3795th Meeting of Security Council: Situation in Angola - Part 2

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30-Jun-1997 01:26:47
Security Council establishes UN Observer Mission in Angola (MONUA) mandated to assist Angolan parties to consolidated peace at the 3795th meeting.

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The Security Council this morning decided to establish, as of 1 July, the United Nations Observer Mission in Angola (MONUA) to assist the Angolan parties in consolidating peace and national reconciliation, enhancing confidence-building and creating an environment conducive to long-term stability, democratic development and rehabilitation of the country.

The Council took that action by unanimously adopting resolution 1118 (1997). Also by the text, the Council decided that the initial mandate of MONUA should extend to 31 October 1997, with the expectation that it would be completed by 1 February 1998.

Further by the resolution, the Council called upon the Government of Angola and, in particular, the National Union for the Total Independence of Angola (UNITA) to cooperate fully with MONUA. It strongly urged the Government of Angola and UNITA to complete the remaining political aspects of the peace process, including the normalization of State administration throughout the country in accordance with a timetable and procedures to be agreed upon by the parties within the context of the Joint Commission, the transformation of UNITA into a political party and the conversion of its radio station into a non-partisan facility.

The Council also strongly urged the Government of Angola and in particular UNITA to complete without delay the remaining military aspects of the peace process, including the registration and demobilization of all remaining military elements, the elimination of all obstacles to the free circulation of people and goods, and the disarmament of the civilian population. Also by the resolution, the Council appealed in the strongest terms to both parties to refrain from the use of force and called upon the Government of Angola to notify MONUA of troop movements. It demanded that UNITA provide the Joint Commission complete information with regard to its military forces, including the security detachment of the leader of the largest opposition party, the so-called "mining police,” armed UNITA personnel returning from outside the national boundaries, and any other armed UNITA personnel not previously reported to the United Nations, in order for them to be disarmed and demobilized.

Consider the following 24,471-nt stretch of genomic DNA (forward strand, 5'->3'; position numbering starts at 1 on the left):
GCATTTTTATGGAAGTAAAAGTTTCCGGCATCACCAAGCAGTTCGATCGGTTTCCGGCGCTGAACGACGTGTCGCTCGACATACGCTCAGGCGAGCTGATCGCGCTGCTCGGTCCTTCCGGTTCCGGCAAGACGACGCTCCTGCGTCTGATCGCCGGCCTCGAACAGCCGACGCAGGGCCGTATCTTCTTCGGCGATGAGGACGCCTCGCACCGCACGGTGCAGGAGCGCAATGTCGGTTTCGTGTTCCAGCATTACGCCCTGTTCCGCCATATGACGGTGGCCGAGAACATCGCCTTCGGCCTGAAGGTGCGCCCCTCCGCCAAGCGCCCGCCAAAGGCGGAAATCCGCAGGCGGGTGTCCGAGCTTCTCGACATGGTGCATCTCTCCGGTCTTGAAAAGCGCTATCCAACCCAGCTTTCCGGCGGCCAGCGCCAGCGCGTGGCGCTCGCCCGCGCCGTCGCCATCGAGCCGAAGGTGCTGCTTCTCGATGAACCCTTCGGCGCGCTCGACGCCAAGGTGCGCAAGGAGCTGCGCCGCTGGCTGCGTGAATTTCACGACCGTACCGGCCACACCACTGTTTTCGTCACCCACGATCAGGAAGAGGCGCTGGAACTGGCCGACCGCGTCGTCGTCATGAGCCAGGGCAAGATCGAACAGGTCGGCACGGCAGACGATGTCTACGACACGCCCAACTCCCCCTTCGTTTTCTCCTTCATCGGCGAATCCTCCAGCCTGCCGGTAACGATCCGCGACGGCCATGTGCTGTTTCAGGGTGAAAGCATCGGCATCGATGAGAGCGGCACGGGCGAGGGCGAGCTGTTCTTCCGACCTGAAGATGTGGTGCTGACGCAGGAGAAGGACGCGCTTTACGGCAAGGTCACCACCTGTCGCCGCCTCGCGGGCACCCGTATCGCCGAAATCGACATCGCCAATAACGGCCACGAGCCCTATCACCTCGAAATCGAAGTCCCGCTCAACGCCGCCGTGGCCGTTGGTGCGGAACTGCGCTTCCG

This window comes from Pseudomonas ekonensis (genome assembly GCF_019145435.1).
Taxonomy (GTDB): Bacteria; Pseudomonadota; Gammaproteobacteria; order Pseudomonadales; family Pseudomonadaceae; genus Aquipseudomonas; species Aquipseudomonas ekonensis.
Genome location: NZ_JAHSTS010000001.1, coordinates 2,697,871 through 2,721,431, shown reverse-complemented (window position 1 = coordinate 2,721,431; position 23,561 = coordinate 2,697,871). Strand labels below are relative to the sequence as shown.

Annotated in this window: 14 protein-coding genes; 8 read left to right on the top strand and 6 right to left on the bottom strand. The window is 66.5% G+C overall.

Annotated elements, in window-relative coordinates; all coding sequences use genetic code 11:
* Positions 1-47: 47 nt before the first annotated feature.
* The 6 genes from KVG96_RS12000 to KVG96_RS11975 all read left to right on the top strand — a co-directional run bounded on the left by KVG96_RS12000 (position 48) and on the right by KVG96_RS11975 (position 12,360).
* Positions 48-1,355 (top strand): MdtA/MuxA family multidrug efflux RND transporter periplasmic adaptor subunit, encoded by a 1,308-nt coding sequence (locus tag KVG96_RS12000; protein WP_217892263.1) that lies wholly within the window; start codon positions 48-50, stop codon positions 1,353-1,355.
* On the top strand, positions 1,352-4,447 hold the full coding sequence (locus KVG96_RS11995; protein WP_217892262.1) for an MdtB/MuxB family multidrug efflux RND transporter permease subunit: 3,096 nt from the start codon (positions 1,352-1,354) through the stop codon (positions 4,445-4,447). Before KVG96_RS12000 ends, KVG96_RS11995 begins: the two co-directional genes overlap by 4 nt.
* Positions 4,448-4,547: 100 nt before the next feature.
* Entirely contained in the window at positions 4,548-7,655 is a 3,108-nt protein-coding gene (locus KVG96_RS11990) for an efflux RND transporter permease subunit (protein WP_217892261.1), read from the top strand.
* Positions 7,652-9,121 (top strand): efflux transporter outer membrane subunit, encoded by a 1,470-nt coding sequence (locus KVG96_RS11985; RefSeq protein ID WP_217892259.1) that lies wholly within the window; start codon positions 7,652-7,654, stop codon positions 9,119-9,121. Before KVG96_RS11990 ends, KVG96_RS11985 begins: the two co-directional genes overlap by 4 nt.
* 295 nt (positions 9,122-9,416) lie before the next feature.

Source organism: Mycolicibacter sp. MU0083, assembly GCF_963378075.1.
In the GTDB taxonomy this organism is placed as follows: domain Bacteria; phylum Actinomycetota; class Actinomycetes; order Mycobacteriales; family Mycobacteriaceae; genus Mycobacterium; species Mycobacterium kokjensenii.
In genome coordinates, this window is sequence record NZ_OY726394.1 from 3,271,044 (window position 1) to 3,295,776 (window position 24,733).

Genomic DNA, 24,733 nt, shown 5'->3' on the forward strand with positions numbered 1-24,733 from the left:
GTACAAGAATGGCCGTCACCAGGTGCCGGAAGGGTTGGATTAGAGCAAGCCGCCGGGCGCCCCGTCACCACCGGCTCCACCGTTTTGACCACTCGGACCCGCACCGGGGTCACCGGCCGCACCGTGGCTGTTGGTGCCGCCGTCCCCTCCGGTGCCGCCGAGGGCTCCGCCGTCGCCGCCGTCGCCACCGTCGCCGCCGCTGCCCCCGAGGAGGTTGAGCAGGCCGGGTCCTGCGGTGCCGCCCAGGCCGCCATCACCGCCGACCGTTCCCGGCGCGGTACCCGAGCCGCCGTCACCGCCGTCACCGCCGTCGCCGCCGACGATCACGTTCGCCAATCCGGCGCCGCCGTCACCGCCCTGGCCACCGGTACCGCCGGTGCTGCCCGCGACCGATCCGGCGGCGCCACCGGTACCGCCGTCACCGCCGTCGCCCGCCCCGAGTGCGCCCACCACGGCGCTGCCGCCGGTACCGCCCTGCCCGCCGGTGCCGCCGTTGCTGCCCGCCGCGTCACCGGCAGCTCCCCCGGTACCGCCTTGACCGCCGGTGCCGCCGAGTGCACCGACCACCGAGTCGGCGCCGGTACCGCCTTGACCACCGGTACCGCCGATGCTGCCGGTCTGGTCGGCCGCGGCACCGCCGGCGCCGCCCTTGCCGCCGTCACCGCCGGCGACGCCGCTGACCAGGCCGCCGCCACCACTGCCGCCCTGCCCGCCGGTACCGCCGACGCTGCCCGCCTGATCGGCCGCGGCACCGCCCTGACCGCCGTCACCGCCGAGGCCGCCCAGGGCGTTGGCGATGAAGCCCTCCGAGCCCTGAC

The Council expressed the hope that issues now delaying the full implementation of the Lusaka Protocol may be resolved through a meeting on Angolan national territory of the President of Angola and the leader of the largest opposition party. It urged the international community to provide assistance to the demobilization of combatants and their social reintegration and the reconstruction of the national economy in order to consolidate the gains in the peace process.

Statements were made by the representatives of the Netherlands (speaking on behalf of the European Union and associated States), Brazil, Angola, Mozambique, Lesotho, Argentina, Mauritius, Portugal, France, United Kingdom, Kenya, Republic of Korea, Chile, Poland, Guinea-Bissau, Japan, Sweden, Egypt, Costa Rica, China, United States, Russian Federation, Zimbabwe and Zambia.

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